Twenty years ago as the Twin Towers disintegrated into a cloudy gray mass of ash, I was on a Lufthansa plane diverted to Gander, Canada. There, on the ground, inside the airplane we sat in stunned silence for twelve hours. Outside our window were scores of other planes similarly diverted. Before any of us could disembark, Canadian Customs had to process untold and unexpected thousands. The flight crew fed us leftover snacks. Passengers remained eerily silent save those few who conversed in hushed tones. “It’s bad,” someone whispered behind me.
Cellular communications were primitive then compared to today. The airplane’s passenger phone service did not work. Only one man could connect, and he shared his cell phone with others who desperately needed to touch base with loved ones. My son was in college in New York City. His dorm was not near the towers, but still I was worried. Had he visited friends who were in dorms nearby? I could not reach him.
Finally, at 1 AM, we cleared customs and boarded a yellow school bus bound for an elementary school. For the first time we saw the horrific events unfold like scenes stuck in instant replay, looping continuously on the school’s TV screen. We sat mesmerized for hours. At 4 AM and sleep deprived, I staggered to my assigned first grade classroom and slept on the floor, cushioned by blankets and sleeping bags brought in and arranged by the kind residents of Gander who also nurtured us with food nonstop. Many locals even welcomed us into their homes so we could shower and clean up.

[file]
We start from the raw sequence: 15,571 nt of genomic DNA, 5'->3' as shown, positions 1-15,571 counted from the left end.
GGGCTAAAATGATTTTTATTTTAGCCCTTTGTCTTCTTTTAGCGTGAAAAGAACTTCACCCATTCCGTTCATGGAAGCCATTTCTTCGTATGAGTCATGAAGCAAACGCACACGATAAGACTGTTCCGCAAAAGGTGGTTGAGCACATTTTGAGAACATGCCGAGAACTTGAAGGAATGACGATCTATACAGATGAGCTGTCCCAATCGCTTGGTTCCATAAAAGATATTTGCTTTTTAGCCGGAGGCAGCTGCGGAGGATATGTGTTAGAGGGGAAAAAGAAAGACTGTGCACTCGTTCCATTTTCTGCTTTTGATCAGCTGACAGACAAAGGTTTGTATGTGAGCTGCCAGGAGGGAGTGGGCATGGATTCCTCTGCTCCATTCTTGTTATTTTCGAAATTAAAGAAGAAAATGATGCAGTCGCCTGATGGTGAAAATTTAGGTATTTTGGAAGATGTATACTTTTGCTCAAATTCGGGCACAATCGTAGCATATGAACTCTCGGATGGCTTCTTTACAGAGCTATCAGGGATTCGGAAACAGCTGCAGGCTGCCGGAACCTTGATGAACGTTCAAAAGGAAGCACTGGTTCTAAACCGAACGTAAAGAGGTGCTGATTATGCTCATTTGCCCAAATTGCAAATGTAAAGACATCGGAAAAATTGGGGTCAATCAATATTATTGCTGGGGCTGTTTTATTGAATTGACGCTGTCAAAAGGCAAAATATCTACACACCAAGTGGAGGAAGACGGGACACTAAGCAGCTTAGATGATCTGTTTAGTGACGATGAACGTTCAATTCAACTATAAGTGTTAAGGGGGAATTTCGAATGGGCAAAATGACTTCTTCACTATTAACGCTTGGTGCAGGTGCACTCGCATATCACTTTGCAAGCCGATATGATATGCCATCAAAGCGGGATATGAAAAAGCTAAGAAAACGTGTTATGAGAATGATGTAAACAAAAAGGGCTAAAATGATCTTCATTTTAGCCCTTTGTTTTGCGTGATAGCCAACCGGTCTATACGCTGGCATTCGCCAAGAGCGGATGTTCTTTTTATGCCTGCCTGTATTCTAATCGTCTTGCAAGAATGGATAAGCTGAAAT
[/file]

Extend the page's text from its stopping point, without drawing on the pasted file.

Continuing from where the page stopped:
First chance I got, I lined-up to use one of the school’s computers with Internet access. Upon checking my email, I exhaled with great relief when I saw my son’s, which said, “I’m okay, are you okay?”
For security reasons, we did not have access to our luggage and could only bring our carry-ons. I had my airplane neck pillow, moisturizer, and my laptop. I started documenting our days. My article was published in The Washington Post while I was still in Canada en route back home to DC after almost a week in Gander, thanks to my son who was able to call the editor and relay my story. While the entire world was mourning losses, this article shed a glimmer of light on human kindness during a tragedy. To read more: https://www.washingtonpost.com/archive/lifestyle/2001/09/18/a-new-perspective-courtesy-of-newfoundland-samaritans/33755790-4cda-4fc3-a925-85884edf5fc3/
With a few exceptions, my experience was similar to that depicted in the play, Come From Away, still on Broadway. It’s theater that excels in highlighting the drama and friendships made that unfolded on an American Airline flight also forced to land in Canada. Unlike those the American passengers, who were not told why they had to change their route, our pilot had alerted us immediately, “There’s been a terrorist attack at the World Trade Center and the Pentagon. We are being diverted to Gander.” I doubt I’ll ever forget those words. That said, I was engrossed in the play for something it reveals I never thought about then: the massive behind-the-scenes efforts the town made to accommodate all of us with such grace.
The abundance of compassion from strangers is something I will never forget.